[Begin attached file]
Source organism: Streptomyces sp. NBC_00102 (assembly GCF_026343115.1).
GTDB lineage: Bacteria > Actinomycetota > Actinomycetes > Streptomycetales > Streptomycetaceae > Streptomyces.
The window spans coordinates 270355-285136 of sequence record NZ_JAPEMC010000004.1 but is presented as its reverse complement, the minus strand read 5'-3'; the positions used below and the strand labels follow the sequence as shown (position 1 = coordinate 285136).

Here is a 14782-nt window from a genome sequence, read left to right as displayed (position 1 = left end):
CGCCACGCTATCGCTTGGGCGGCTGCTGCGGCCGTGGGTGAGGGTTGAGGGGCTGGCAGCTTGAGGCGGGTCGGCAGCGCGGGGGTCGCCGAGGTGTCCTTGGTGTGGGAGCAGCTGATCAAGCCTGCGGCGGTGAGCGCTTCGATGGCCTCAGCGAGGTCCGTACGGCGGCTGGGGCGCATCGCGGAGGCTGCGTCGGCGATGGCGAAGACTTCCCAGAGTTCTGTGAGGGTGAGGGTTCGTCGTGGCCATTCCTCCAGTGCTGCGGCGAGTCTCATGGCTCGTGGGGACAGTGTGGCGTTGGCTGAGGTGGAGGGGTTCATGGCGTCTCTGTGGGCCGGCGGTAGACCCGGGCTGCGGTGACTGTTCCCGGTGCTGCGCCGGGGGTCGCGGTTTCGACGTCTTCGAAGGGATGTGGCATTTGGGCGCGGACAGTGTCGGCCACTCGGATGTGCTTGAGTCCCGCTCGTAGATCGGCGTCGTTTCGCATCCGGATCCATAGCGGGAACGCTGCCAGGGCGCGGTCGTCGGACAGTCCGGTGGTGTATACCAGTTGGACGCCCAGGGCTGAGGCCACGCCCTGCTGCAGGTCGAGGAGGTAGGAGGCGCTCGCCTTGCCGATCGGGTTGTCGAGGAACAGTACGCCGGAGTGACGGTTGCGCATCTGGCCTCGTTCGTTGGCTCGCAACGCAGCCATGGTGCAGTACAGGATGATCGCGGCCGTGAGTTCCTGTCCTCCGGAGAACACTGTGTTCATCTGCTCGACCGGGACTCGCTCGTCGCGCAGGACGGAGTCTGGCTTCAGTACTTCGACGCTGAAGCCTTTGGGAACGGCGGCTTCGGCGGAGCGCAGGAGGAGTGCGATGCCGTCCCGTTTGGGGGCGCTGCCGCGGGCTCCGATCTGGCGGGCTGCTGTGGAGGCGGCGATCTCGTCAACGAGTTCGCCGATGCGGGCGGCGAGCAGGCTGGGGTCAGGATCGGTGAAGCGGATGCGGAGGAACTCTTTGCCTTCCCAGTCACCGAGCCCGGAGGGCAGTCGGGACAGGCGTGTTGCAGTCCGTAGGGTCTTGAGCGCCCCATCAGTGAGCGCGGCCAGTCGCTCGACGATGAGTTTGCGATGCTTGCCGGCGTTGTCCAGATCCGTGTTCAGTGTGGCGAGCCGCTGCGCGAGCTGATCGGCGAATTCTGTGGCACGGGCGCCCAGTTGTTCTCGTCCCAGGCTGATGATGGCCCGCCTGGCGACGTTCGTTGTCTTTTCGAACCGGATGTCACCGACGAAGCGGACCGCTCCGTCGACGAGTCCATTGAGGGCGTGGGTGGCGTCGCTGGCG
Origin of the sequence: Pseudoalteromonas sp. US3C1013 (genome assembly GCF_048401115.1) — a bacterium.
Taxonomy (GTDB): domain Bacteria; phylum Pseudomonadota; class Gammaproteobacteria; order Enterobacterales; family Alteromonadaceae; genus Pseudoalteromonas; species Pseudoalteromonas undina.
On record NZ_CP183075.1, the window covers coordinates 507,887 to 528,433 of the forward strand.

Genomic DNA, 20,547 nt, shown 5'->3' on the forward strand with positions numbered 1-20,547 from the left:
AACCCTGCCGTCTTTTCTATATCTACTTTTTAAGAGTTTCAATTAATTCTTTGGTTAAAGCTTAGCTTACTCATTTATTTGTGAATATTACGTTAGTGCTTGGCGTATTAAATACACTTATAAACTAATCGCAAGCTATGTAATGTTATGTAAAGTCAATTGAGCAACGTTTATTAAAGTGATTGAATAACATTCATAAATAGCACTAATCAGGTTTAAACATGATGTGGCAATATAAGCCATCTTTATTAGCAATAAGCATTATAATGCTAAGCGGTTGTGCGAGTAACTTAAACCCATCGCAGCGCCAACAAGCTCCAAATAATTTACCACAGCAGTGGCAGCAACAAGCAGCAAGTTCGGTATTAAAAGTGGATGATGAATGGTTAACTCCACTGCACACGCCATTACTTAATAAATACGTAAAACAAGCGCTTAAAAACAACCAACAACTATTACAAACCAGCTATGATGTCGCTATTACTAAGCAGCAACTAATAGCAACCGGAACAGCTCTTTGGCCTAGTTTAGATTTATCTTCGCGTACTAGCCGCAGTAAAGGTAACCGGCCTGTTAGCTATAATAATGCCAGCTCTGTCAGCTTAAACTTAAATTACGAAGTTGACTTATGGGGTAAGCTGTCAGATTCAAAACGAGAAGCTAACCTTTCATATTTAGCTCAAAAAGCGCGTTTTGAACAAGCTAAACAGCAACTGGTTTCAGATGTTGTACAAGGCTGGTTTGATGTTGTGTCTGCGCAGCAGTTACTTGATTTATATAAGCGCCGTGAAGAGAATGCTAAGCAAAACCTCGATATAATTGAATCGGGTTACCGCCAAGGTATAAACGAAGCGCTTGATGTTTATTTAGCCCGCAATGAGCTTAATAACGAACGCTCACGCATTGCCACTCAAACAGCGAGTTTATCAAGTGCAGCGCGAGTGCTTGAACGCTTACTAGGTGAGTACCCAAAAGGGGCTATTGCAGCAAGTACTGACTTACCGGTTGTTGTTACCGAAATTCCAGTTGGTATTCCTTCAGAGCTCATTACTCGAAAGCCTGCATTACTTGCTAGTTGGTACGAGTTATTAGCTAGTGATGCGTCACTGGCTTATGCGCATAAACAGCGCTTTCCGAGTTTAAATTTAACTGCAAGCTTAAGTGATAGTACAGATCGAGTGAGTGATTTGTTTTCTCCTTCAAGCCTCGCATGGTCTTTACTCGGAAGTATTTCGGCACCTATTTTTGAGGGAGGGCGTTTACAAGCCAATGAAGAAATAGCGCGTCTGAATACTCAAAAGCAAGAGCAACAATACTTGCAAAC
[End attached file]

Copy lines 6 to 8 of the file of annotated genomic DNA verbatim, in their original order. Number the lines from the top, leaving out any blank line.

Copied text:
Origin of the sequence: Pseudoalteromonas sp. US3C1013 (genome assembly GCF_048401115.1) — a bacterium.
Taxonomy (GTDB): domain Bacteria; phylum Pseudomonadota; class Gammaproteobacteria; order Enterobacterales; family Alteromonadaceae; genus Pseudoalteromonas; species Pseudoalteromonas undina.
On record NZ_CP183075.1, the window covers coordinates 507,887 to 528,433 of the forward strand.